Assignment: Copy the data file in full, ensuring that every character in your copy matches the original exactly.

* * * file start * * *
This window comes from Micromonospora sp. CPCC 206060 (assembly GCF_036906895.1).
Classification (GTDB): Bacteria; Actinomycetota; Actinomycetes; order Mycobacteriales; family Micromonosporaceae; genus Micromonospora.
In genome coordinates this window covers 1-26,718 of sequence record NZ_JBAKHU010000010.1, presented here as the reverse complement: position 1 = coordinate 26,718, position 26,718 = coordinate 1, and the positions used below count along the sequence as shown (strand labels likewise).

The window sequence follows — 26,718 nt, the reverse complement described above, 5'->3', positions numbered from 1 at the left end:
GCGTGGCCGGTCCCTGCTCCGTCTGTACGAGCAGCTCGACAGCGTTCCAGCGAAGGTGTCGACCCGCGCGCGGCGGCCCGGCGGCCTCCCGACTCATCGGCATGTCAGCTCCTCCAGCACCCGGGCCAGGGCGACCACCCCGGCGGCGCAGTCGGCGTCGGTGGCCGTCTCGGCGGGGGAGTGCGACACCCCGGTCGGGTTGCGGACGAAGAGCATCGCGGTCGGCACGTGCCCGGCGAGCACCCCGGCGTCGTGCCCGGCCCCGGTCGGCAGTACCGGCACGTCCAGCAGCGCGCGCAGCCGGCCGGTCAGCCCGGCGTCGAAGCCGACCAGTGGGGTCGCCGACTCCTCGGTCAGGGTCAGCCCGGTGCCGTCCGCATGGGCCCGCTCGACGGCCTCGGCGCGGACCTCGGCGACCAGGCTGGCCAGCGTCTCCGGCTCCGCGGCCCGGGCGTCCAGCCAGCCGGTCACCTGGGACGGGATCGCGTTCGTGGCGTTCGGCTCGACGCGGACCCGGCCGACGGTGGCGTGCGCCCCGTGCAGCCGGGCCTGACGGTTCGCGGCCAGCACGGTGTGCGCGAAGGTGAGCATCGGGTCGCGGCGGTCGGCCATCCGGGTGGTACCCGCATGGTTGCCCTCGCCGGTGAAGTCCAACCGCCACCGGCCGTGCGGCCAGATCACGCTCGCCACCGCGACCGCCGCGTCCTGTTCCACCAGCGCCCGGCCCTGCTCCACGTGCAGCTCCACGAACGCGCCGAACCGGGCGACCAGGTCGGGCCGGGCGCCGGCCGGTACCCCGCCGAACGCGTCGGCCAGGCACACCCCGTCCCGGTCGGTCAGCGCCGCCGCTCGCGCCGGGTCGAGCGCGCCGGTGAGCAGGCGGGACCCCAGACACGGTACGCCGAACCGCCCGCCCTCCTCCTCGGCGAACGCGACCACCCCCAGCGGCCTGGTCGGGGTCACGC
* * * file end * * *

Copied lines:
This window comes from Micromonospora sp. CPCC 206060 (assembly GCF_036906895.1).
Classification (GTDB): Bacteria; Actinomycetota; Actinomycetes; order Mycobacteriales; family Micromonosporaceae; genus Micromonospora.
In genome coordinates this window covers 1-26,718 of sequence record NZ_JBAKHU010000010.1, presented here as the reverse complement: position 1 = coordinate 26,718, position 26,718 = coordinate 1, and the positions used below count along the sequence as shown (strand labels likewise).

The window sequence follows — 26,718 nt, the reverse complement described above, 5'->3', positions numbered from 1 at the left end:
GCGTGGCCGGTCCCTGCTCCGTCTGTACGAGCAGCTCGACAGCGTTCCAGCGAAGGTGTCGACCCGCGCGCGGCGGCCCGGCGGCCTCCCGACTCATCGGCATGTCAGCTCCTCCAGCACCCGGGCCAGGGCGACCACCCCGGCGGCGCAGTCGGCGTCGGTGGCCGTCTCGGCGGGGGAGTGCGACACCCCGGTCGGGTTGCGGACGAAGAGCATCGCGGTCGGCACGTGCCCGGCGAGCACCCCGGCGTCGTGCCCGGCCCCGGTCGGCAGTACCGGCACGTCCAGCAGCGCGCGCAGCCGGCCGGTCAGCCCGGCGTCGAAGCCGACCAGTGGGGTCGCCGACTCCTCGGTCAGGGTCAGCCCGGTGCCGTCCGCATGGGCCCGCTCGACGGCCTCGGCGCGGACCTCGGCGACCAGGCTGGCCAGCGTCTCCGGCTCCGCGGCCCGGGCGTCCAGCCAGCCGGTCACCTGGGACGGGATCGCGTTCGTGGCGTTCGGCTCGACGCGGACCCGGCCGACGGTGGCGTGCGCCCCGTGCAGCCGGGCCTGACGGTTCGCGGCCAGCACGGTGTGCGCGAAGGTGAGCATCGGGTCGCGGCGGTCGGCCATCCGGGTGGTACCCGCATGGTTGCCCTCGCCGGTGAAGTCCAACCGCCACCGGCCGTGCGGCCAGATCACGCTCGCCACCGCGACCGCCGCGTCCTGTTCCACCAGCGCCCGGCCCTGCTCCACGTGCAGCTCCACGAACGCGCCGAACCGGGCGACCAGGTCGGGCCGGGCGCCGGCCGGTACCCCGCCGAACGCGTCGGCCAGGCACACCCCGTCCCGGTCGGTCAGCGCCGCCGCTCGCGCCGGGTCGAGCGCGCCGGTGAGCAGGCGGGACCCCAGACACGGTACGCCGAACCGCCCGCCCTCCTCCTCGGCGAACGCGACCACCCCCAGCGGCCTGGTCGGGGTCACGC